Either in a set of <script></script> tags for debugging or in your application.js file we will first find any forms with our custom class and then iterate through all file fields:

$(function() {
  $('.directUpload').find("input:file").each(function(i, elem) {
    var fileInput    = $(elem);
    console.log(fileInput);
  });
});

Now when you load your page, you should see a console output for each file field (there should only be one for avatar_url). From here we can pull out other useful elements, we will need the form that holds the file input, the submit button to the form, we will also create a progress bar for each file element:

$(function() {
  $('.directUpload').find("input:file").each(function(i, elem) {
    var fileInput    = $(elem);
    var form         = $(fileInput.parents('form:first'));
    var submitButton = form.find('input[type="submit"]');
    var progressBar  = $("<div class='bar'></div>");
    var barContainer = $("<div class='progress'></div>").append(progressBar);
    fileInput.after(barContainer);
  });
});

Now is a good time to make sure your progress bar has some styling. In your app/assets/stylesheets/screen.css add this:

.progress {
  max-width: 600px;
  margin:    0.2em 0 0.2em 0;
}

.progress .bar {
  height:  1.2em;
  padding: 0.2em;
  color:   white;
  display: none;
}

Finished jquery-file-upload code

Now that we have all the elements required you can call fileInput.fileupload({}) on each file input element and pass in options (we will add callbacks later):

$(function() {
  $('.directUpload').find("input:file").each(function(i, elem) {
    var fileInput    = $(elem);
    var form         = $(fileInput.parents('form:first'));
    var submitButton = form.find('input[type="submit"]');
    var progressBar  = $("<div class='bar'></div>");
    var barContainer = $("<div class='progress'></div>").append(progressBar);
    fileInput.after(barContainer);
    fileInput.fileupload({
      fileInput:       fileInput,
      url:             '<%= @s3_direct_post.url %>',
      type:            'POST',
      autoUpload:       true,
      formData:         <%= @s3_direct_post.fields.to_json.html_safe %>,
      paramName:        'file', // S3 does not like nested name fields i.e. name="user[avatar_url]"
      dataType:         'XML',  // S3 returns XML if success_action_status is set to 201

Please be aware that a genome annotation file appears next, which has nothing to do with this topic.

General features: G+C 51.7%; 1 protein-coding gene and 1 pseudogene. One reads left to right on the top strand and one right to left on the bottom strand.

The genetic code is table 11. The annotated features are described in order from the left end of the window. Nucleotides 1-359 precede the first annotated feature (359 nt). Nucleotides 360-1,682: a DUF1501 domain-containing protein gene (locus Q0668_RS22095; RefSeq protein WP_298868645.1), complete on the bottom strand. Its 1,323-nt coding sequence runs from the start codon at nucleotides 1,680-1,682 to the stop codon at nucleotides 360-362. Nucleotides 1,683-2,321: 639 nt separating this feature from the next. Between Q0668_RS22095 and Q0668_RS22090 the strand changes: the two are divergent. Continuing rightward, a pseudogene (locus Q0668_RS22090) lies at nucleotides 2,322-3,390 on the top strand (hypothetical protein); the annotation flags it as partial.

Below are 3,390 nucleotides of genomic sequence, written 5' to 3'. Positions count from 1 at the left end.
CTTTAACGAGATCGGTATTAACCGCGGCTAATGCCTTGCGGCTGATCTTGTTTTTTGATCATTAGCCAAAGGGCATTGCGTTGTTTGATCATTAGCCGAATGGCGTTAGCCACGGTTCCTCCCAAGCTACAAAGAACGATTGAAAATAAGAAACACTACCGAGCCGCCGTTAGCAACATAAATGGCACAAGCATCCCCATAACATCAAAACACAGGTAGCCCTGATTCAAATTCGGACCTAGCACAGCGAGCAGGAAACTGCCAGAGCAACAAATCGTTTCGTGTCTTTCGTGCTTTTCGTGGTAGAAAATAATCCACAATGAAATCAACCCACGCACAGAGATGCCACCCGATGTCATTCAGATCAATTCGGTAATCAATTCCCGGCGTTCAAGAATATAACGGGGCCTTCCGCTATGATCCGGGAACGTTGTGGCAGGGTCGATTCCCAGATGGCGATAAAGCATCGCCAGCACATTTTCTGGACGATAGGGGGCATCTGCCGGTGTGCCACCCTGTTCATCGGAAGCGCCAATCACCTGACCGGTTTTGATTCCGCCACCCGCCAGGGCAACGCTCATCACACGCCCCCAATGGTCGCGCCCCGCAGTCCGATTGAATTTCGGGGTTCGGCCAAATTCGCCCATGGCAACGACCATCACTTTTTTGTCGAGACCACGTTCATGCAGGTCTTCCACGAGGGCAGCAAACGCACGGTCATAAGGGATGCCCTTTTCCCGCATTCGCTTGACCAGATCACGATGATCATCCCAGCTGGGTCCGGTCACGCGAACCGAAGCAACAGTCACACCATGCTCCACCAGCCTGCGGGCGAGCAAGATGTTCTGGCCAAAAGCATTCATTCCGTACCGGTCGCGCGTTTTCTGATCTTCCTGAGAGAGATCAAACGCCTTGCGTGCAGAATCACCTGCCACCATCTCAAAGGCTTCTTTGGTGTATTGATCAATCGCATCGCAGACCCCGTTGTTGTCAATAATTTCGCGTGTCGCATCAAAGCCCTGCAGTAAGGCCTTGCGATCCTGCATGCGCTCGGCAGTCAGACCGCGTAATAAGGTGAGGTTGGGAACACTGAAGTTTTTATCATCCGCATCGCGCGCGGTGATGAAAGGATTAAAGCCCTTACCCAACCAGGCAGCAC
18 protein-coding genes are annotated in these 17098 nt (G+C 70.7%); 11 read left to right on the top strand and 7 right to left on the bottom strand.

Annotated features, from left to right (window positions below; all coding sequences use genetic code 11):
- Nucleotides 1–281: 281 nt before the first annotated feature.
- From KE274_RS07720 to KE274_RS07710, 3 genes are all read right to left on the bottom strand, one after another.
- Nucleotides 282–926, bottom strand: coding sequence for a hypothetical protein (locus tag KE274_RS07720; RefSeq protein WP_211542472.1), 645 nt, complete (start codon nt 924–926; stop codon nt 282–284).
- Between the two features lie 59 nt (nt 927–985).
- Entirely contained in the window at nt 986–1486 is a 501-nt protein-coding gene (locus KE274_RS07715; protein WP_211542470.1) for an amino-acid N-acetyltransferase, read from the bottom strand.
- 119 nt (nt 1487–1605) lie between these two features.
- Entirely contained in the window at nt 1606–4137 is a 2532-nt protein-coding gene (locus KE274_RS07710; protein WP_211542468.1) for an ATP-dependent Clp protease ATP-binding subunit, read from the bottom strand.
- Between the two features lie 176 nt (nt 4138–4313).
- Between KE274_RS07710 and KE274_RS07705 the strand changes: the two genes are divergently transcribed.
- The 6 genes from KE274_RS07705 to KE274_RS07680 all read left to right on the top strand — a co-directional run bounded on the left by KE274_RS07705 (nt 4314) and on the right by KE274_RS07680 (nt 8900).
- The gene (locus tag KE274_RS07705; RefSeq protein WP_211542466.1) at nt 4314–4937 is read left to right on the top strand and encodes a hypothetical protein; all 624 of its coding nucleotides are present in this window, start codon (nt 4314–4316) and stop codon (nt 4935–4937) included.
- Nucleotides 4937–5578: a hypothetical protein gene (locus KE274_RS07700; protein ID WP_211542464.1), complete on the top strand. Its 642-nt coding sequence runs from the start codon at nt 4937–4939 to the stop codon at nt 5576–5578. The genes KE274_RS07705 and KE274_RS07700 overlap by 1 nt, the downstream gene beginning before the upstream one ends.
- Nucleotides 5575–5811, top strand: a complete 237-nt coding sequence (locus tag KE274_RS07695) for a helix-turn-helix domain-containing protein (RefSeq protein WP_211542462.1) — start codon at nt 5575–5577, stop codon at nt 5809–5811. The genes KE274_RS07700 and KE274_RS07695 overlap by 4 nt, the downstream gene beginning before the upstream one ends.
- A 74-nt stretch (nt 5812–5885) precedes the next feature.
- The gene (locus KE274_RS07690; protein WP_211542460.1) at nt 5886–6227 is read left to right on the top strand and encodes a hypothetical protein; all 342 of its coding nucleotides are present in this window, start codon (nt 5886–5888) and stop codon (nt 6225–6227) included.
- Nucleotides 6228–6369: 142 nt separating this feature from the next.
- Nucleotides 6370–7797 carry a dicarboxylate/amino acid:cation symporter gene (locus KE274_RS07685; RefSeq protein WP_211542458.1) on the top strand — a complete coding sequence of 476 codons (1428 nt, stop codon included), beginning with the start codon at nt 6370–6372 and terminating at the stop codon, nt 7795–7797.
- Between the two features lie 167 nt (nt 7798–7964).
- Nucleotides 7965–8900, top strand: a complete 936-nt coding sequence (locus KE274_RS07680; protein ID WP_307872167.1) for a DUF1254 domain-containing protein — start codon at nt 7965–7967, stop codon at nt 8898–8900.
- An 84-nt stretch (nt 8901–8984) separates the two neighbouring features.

replaceFileInput: false
    });
  });
});

This is everything you need to send files to S3, however it does not allow you to retrieve the image URL, or update the UI to let your user know what is going on. Those will all be added in the “callbacks” section below.

First we will cover the options passed into fileupload. You can reference the jquery-file-upload options documentation for additional information.

Options: fileInput

This option is a reference to where jQuery-File-Upload can find the file, in this case we are grabbing it from the file input field of our form.

Options: url

This is the URL that we will submit the image to. We want to send it to the URL generated from our prior work with setting up an AWS presigned-post:

url: '<%= @s3_direct_post.url %>'

Options: type

This is the type of HTTP request that will be used, in this case we want to “create” an object on S3 so we need to send a POST HTTP request.

Options: autoUpload

When your user selects a file, it will begin to automatically upload. We do this so that if they have a lot of other information to fill out the image can upload while they are filling out the rest of the form. We need to manually render progress bars to relay the status of the image upload.

If you set this value to false then you must manually trigger the upload action via JavaScript.

Options: formData

In addition to generating a URL, the pre-signed post sets up all the required data needed to send our image such as our AWS access keys. To make use of the information already in this object we can call:

formData: <%= @s3_direct_post.fields.to_json.html_safe %>,

Options: paramName

This is the “name” of the field that is being submitted, by default Rails will generate html that looks like name="user[avatar_url]". S3 does not like this type of a nested name field, so we name it to anything else, in this case we use “file”